Portella, 18 May 1944
Today is very long; the hours drag on and on. The sun starts to overheat everything. Essentially, the whole offensive is over, but I don’t feel like writing about it. What do I care about all of this - this war and mayhem?
Portella, 1 June 1944
Acquafondata, 3 June 1944
Another lesson about war. At night we arrived here for a stop and Jurek showed me the cemetery. This is not the first military cemetery that we leave behind. I have seen many of them and each had a different atmosphere and mood. For example Tatischewo, forgotten fields at the edge of a forest, tiny crosses, mostly half-broken and also some recently added ones; cold, permeating wind chasing the last brown leaves across the grassland.
Dzalalabad: hot fiery clay, fiery heat from the skies, old, dark poplar trees, dogs trying their luck at the cemetery. Another cemetery in the sand close to the refinery at Khanaquin: the desert around, naked exotic Iraqi mountains, with a horizon, as if from a Tarzan movie. Dogs, ducks, boilers, the buildings of the refinery, the suffocating smoke of burning oil, barbed wire all around, crosses made of sheet metal or concrete. It was here that for the first time I found the grave of someone I knew from home. But other than that, the inscriptions on the graves were for me only empty, meaningless names.
It’s different here. When we read the names now by moonlight, we wonder how many of them belong to people we knew, friends with whom we were talking just recently.
A few mates from the officer’s school: little Palukeiski who, in Tatischewo in the snow, was going to training in summer shoes. Stasek Iwanovic from my team, a keen football player from Lwów, a reliable friend with whom I shared a tent, our first tent in the army in Tatischewo and Dzalalabad. And finally, Lucek Czerkowski, the quiet Lucek who, if it was necessary, would bully his team into such effort, that with him we felt we could conquer hell. I also found many from my former company: from the commander, Captain Janichki and many others, such as Sergeant Kowalski, Corporal Roszcok, Saniuk the view finder of our machine gun, next to whom I was sleeping for so long and, finally, the red-haired Mauer, known only as ‘the chestnut,’ with whom I spent time in the north in Volgastroi, and many others ...........
After the Battle of Monte Cassino
Finally we have finished the job. We’ve been working non-stop for a week. That means from evening until dawn. During the day we cannot move from our position; we are under constant enemy surveillance. The position is covered with a camouflage net. We managed to hang it on cables to enable us to remove it quickly, but we cannot go out anywhere. The position is small and very deep; a shelter which is probably strong enough to sustain a 105 millimetre field gun and that is all. We live in a large white house which is quite exposed, standing by the road, so that during the day we cannot go out or go in, or even open a window. In front of us there is a wide valley and on the other side of it there is a very tall line of summits, from the huge Monte Cairo, all the way to the Monte Cassino Monastery. These are all quite close. The range finder shows it is only three and a half kilometres to the monastery…
If you ever visit a battlefield, I would recommend that you never go alone. If there is someone to talk to, to make jokes with, one does not feel all this so strongly; it is easier to suffer the sight of decomposing bodies and their acrid stench. As for me I was walking alone. The only thing I did from time to time was to hum the German song, always the same one, ‘Lili Marlene’…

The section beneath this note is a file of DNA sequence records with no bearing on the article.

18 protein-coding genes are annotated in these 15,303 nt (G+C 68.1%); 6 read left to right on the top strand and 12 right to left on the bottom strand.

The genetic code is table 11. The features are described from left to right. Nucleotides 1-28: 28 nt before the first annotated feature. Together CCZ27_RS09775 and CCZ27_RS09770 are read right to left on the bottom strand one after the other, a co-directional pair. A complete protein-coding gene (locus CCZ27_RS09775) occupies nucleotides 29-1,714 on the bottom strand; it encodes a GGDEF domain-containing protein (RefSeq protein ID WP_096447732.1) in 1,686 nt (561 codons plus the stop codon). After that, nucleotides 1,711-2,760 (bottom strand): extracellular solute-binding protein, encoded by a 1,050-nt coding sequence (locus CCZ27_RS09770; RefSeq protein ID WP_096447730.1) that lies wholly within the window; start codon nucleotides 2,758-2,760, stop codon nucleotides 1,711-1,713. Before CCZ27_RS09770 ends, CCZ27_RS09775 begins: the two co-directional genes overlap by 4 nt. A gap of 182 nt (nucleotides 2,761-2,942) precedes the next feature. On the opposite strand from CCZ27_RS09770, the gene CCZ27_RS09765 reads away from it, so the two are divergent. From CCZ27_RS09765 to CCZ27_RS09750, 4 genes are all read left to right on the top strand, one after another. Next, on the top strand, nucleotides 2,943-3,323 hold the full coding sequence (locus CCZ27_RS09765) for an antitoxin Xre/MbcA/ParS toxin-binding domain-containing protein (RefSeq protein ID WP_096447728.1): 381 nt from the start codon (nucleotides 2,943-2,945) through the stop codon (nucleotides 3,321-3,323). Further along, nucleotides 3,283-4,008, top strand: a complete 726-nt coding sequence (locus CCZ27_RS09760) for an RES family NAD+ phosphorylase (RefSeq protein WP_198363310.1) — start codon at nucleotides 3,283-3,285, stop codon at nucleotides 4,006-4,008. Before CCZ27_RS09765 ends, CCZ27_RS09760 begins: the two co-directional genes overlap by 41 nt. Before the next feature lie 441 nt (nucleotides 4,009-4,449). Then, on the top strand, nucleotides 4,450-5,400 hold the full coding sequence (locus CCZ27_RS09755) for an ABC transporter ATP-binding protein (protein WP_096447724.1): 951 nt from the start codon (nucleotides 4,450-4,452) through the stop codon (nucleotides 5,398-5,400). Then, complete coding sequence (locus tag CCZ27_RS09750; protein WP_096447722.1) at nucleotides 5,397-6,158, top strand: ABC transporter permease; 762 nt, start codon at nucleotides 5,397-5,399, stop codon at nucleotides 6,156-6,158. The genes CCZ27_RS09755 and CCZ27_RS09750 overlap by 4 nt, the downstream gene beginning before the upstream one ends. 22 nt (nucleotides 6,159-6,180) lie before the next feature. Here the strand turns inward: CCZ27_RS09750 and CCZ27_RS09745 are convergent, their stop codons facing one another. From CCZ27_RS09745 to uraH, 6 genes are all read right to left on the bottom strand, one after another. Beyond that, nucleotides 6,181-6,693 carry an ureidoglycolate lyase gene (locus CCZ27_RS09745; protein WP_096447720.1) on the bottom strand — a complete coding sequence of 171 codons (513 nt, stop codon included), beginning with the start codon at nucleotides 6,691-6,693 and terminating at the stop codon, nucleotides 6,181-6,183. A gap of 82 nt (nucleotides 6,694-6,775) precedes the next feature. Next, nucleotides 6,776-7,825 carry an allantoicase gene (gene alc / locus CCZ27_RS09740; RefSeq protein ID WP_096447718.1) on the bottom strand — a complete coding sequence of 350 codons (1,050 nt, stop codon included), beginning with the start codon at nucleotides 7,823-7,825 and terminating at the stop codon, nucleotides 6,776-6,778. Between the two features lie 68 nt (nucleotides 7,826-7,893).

The smoke screen is filling the entire valley so that we cannot see the German positions. The Germans continue to sit quietly. At night they fire some mortars, but their artillery is silent for the second day. Only our guys shoot from time to time. They try to take aim and sometimes we can hear rapid, repetitive machine gun fire, but rarely. The weather is undecided; the mood is lazy rather than menacing.
At night the line was damaged again and I had to go to fix it once more, but now again everything is at a standstill. Before, even during the day, sometimes a jeep would go past or a motor cycle. But now there is complete silence. Everything looks dead. Houses are standing white and immobile among the greenery. Their windows are blind, closed. There are discarded cans, cases, canisters and cables. The cables are everywhere, on the ground, along the road, across the fields and in the air, from one tree to another, in all colours, black, red, yellow, they lie there without moving, but you can sense movement in them, a throbbing life…
April/May 1944, Monte Cassino, Italy, Edward Herzbaum
The night is chilly. We are smoking and going back slowly. I understand well why Jurek is embittered. Why? Why are they all lying here? None of them was prone to theatrical gestures, lofty words. They were just going about their business. So why? It’s easy to say that they were paying for the glory or that they fell to create a legend. But they didn’t care about the legend; they created it for us, not for themselves; the grim legend of Cassino.
I know nothing about politics, I don’t understand patriotism, but I can see one thing and that is the terrible, irreparable harm that has been done to people.
31 May 1944, Monte Cassino, Italy, Edward Herzbaum
It’s getting tighter for the spirit; with each new name, it is as if a cold hand has been laid on the chest. On many of the graves there are no names yet, the records are stored in jars. How many more people that I knew will be found here?
Temporary cemetery Aquafondate, Italy.
|© Kresy Family|
Our material is not to be copied or used in any way without the specific permission of Kresy Family Polish WWII History Group.
For help and advice, please refer to our contact page.
Please note that we have no connection with the Kresy-Siberia Foundation.